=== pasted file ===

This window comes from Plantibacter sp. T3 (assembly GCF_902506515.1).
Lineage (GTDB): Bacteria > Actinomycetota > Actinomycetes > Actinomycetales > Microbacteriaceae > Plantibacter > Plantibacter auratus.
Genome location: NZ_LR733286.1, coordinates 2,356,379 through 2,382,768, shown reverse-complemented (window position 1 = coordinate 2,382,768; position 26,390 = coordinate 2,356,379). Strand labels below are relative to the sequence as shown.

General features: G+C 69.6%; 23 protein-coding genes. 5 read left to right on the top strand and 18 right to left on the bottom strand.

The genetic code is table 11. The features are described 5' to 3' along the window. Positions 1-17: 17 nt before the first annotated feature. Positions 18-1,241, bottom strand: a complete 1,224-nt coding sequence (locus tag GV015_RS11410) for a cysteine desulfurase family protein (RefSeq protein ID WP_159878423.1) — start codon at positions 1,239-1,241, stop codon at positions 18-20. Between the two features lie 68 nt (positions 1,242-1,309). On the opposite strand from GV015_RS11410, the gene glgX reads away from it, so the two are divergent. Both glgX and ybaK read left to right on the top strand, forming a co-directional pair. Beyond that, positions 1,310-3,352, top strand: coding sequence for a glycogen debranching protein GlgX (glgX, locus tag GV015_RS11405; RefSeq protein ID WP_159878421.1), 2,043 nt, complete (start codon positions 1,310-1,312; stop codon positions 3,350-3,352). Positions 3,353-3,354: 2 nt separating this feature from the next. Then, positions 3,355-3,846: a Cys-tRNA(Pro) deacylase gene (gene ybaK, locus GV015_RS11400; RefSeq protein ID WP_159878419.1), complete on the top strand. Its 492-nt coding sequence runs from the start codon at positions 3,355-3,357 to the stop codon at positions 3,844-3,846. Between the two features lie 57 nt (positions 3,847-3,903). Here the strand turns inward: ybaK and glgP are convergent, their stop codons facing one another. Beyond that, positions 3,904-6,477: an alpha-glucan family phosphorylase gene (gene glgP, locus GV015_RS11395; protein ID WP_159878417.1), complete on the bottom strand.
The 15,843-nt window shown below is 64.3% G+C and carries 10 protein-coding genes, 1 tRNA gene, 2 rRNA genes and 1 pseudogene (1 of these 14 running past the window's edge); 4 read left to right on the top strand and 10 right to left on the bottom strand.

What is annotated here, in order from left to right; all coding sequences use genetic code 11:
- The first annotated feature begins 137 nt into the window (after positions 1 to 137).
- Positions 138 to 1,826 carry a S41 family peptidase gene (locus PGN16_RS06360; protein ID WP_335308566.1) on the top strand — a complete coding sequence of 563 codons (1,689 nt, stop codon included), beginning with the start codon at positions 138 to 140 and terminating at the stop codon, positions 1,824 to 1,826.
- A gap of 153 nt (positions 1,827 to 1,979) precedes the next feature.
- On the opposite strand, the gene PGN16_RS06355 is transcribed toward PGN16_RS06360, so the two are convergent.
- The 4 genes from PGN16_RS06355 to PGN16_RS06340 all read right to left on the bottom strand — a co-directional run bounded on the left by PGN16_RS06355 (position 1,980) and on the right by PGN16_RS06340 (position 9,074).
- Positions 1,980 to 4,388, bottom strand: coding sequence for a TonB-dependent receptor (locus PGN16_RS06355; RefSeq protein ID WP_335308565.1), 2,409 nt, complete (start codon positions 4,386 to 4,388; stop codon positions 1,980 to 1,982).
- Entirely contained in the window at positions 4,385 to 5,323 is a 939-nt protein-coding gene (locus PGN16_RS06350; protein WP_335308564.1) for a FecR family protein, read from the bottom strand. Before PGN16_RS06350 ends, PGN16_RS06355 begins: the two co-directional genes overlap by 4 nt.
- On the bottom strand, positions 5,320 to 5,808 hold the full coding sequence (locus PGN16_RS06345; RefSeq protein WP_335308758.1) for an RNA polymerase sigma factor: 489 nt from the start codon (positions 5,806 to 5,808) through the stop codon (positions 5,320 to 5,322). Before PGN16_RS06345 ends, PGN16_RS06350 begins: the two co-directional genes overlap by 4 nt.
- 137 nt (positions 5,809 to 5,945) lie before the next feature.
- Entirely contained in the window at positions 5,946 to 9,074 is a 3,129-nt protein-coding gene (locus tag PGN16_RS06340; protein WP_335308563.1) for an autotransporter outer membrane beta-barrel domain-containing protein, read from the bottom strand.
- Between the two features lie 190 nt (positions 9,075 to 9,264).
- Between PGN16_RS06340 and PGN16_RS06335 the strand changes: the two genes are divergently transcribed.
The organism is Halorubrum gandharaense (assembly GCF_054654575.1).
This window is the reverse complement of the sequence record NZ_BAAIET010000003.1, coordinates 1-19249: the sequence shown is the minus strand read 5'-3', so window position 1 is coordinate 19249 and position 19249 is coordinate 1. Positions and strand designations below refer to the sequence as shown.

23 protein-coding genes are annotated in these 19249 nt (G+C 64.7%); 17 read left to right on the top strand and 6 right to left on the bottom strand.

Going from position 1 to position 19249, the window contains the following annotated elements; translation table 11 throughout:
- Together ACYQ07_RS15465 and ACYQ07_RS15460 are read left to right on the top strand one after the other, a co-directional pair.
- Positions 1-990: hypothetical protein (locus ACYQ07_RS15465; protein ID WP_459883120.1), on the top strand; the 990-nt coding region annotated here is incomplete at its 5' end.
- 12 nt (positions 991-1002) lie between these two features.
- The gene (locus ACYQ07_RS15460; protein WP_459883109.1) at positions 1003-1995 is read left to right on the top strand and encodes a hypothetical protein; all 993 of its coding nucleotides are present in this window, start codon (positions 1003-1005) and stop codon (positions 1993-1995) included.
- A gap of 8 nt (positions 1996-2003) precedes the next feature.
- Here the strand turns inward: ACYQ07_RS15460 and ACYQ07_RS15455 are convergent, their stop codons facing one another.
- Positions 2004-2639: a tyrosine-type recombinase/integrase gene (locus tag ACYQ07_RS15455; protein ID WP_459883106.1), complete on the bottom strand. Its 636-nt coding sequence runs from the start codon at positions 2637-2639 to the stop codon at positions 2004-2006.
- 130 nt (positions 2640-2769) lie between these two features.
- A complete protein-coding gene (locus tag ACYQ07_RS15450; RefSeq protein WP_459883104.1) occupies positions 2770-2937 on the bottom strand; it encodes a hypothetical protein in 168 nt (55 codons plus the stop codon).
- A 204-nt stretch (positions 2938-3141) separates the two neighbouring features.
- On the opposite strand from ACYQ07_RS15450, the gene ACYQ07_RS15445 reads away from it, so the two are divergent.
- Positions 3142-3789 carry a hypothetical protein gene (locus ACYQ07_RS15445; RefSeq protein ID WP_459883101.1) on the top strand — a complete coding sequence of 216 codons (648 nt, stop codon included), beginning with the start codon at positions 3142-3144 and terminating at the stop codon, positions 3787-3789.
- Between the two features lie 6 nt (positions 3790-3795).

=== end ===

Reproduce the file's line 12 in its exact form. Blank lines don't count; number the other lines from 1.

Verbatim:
- The 4 genes from PGN16_RS06355 to PGN16_RS06340 all read right to left on the bottom strand — a co-directional run bounded on the left by PGN16_RS06355 (position 1,980) and on the right by PGN16_RS06340 (position 9,074).